In November 1990, Aaron’s mother gave birth to twins at her local hospital. Aaron, the second twin, was delivered in good condition following an episode of Bradycardia, or slow heart rate, that is associated with cord prolapse. Three days later, Aaron was noted to have high bilirubin levels and Phototherapy was commenced. This was stopped the following evening when a lower bilirubin level was recorded without a corresponding laboratory result. A reading the following morning showed further high bilirubin levels, and Aaron was noted to be jaundiced, but Phototherapy was not recommended. That evening, Aaron collapsed with no respiratory effort and a low heart rate, and he appeared floppy and cyanosed.
Aaron stabilised over the next few days after several hours of Phototherapy, but over time he started to show signs of the effects of Kernicterus, or preventable brain damage, in the form of dyskinetic cerebral palsy with spasms.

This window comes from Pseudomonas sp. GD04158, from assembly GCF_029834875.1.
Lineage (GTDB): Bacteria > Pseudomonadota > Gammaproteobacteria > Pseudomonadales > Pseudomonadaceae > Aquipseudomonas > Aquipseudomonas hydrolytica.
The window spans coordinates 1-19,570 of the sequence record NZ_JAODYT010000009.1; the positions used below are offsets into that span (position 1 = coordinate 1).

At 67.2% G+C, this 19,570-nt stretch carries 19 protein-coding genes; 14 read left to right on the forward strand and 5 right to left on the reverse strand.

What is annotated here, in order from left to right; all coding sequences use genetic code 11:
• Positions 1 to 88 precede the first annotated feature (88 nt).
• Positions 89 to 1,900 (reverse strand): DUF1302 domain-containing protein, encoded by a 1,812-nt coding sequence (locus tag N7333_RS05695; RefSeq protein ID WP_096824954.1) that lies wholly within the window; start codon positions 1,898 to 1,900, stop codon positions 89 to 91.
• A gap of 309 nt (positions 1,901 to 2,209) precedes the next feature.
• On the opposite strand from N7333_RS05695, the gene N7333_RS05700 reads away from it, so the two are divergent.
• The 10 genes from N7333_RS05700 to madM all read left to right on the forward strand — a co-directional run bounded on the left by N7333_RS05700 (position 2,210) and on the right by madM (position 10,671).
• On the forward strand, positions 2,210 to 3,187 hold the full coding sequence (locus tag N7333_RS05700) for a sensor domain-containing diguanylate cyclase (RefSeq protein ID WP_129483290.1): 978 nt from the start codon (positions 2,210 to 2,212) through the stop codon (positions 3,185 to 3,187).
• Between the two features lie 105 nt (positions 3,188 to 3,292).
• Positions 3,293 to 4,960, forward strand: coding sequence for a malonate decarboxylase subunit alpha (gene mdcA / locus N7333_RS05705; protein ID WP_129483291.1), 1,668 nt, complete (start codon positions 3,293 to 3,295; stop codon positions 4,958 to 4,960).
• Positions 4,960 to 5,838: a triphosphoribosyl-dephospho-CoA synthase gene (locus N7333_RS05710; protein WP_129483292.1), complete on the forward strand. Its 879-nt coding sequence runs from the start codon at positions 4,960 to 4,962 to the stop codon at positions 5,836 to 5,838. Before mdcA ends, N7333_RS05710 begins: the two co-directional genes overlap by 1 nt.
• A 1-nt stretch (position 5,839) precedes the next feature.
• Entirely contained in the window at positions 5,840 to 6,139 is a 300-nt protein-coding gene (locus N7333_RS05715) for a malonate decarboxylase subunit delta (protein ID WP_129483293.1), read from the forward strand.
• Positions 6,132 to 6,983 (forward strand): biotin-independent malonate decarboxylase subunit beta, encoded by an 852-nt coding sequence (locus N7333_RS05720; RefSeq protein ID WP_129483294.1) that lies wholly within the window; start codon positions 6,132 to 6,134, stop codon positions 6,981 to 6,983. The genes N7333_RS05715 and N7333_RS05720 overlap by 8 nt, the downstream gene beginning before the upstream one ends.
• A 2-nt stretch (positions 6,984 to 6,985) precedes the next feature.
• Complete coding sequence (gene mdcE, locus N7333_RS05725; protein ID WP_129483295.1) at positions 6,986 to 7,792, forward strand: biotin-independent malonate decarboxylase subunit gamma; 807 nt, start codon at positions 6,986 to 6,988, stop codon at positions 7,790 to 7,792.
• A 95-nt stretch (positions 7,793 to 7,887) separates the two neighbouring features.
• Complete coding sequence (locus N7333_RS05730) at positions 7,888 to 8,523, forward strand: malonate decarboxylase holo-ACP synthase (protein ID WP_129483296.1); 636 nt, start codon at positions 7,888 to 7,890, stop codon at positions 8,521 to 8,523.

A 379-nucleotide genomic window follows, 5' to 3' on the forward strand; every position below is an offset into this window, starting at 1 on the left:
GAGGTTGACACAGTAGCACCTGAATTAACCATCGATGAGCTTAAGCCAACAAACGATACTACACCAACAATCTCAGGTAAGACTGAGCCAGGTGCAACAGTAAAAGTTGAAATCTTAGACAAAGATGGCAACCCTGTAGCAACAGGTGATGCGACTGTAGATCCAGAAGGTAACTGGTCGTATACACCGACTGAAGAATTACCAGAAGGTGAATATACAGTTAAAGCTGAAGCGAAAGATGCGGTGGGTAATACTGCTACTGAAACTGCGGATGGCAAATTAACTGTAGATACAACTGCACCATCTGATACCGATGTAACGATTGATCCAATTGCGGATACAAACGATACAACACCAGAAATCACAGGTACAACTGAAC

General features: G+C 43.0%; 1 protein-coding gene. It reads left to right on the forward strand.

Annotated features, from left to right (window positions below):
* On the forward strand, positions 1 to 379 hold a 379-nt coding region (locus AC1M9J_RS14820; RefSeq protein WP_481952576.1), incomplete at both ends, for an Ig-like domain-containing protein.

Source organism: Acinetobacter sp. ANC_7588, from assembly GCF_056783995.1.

Neil Fearn, of Pryers Solicitors, was instructed to investigate the claim in 2010 after two previous firms concluded it was unlikely to succeed. In the claim, it was alleged that there was a failure to respond to the appearance of jaundice, and the high bilirubin levels, which should have led to phototherapy being commenced.
The Defendant initially denied the claims, but Pryers Solicitors was able to obtain expert evidence from a Neuroradiologist and Neonatologist that supported Aaron’s claims. The case was settled before trial in 2017.
Aaron was ultimately awarded £12.5m in damages, including a lump sum of £5m, and periodical payments of £230k per annum for the rest of his life.